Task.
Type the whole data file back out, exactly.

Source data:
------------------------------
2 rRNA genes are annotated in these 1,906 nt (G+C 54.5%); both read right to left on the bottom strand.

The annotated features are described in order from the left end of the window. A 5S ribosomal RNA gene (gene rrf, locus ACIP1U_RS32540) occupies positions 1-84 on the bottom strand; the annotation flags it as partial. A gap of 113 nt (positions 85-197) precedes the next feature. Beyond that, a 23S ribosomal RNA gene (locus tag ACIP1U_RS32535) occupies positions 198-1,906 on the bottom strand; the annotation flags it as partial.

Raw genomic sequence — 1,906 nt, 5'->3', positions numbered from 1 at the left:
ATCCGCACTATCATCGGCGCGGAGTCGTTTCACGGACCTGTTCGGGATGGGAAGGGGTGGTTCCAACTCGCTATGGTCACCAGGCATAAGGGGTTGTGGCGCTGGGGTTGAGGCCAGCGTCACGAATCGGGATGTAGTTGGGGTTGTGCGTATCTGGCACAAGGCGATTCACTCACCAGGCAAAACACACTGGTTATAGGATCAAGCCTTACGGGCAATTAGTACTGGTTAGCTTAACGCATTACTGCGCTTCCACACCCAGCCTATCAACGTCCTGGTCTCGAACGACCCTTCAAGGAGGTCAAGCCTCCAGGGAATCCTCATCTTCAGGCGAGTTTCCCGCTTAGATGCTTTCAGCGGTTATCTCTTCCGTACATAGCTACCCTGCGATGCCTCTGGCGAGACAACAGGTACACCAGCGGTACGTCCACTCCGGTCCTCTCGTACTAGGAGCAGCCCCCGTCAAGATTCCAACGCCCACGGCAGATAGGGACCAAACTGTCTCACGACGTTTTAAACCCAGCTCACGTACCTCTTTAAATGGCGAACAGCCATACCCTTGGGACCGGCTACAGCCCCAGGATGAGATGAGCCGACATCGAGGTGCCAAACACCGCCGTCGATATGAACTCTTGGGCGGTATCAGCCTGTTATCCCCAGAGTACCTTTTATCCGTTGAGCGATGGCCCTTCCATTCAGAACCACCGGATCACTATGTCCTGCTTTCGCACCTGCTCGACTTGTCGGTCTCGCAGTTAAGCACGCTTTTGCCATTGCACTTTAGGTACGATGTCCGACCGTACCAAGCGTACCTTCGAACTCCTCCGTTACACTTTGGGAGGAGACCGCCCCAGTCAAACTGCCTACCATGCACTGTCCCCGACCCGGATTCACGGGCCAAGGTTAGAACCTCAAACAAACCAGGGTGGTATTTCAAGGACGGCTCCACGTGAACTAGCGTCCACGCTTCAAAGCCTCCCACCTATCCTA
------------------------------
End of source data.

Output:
2 rRNA genes are annotated in these 1,906 nt (G+C 54.5%); both read right to left on the bottom strand.

The annotated features are described in order from the left end of the window. A 5S ribosomal RNA gene (gene rrf, locus ACIP1U_RS32540) occupies positions 1-84 on the bottom strand; the annotation flags it as partial. A gap of 113 nt (positions 85-197) precedes the next feature. Beyond that, a 23S ribosomal RNA gene (locus tag ACIP1U_RS32535) occupies positions 198-1,906 on the bottom strand; the annotation flags it as partial.

Raw genomic sequence — 1,906 nt, 5'->3', positions numbered from 1 at the left:
ATCCGCACTATCATCGGCGCGGAGTCGTTTCACGGACCTGTTCGGGATGGGAAGGGGTGGTTCCAACTCGCTATGGTCACCAGGCATAAGGGGTTGTGGCGCTGGGGTTGAGGCCAGCGTCACGAATCGGGATGTAGTTGGGGTTGTGCGTATCTGGCACAAGGCGATTCACTCACCAGGCAAAACACACTGGTTATAGGATCAAGCCTTACGGGCAATTAGTACTGGTTAGCTTAACGCATTACTGCGCTTCCACACCCAGCCTATCAACGTCCTGGTCTCGAACGACCCTTCAAGGAGGTCAAGCCTCCAGGGAATCCTCATCTTCAGGCGAGTTTCCCGCTTAGATGCTTTCAGCGGTTATCTCTTCCGTACATAGCTACCCTGCGATGCCTCTGGCGAGACAACAGGTACACCAGCGGTACGTCCACTCCGGTCCTCTCGTACTAGGAGCAGCCCCCGTCAAGATTCCAACGCCCACGGCAGATAGGGACCAAACTGTCTCACGACGTTTTAAACCCAGCTCACGTACCTCTTTAAATGGCGAACAGCCATACCCTTGGGACCGGCTACAGCCCCAGGATGAGATGAGCCGACATCGAGGTGCCAAACACCGCCGTCGATATGAACTCTTGGGCGGTATCAGCCTGTTATCCCCAGAGTACCTTTTATCCGTTGAGCGATGGCCCTTCCATTCAGAACCACCGGATCACTATGTCCTGCTTTCGCACCTGCTCGACTTGTCGGTCTCGCAGTTAAGCACGCTTTTGCCATTGCACTTTAGGTACGATGTCCGACCGTACCAAGCGTACCTTCGAACTCCTCCGTTACACTTTGGGAGGAGACCGCCCCAGTCAAACTGCCTACCATGCACTGTCCCCGACCCGGATTCACGGGCCAAGGTTAGAACCTCAAACAAACCAGGGTGGTATTTCAAGGACGGCTCCACGTGAACTAGCGTCCACGCTTCAAAGCCTCCCACCTATCCTA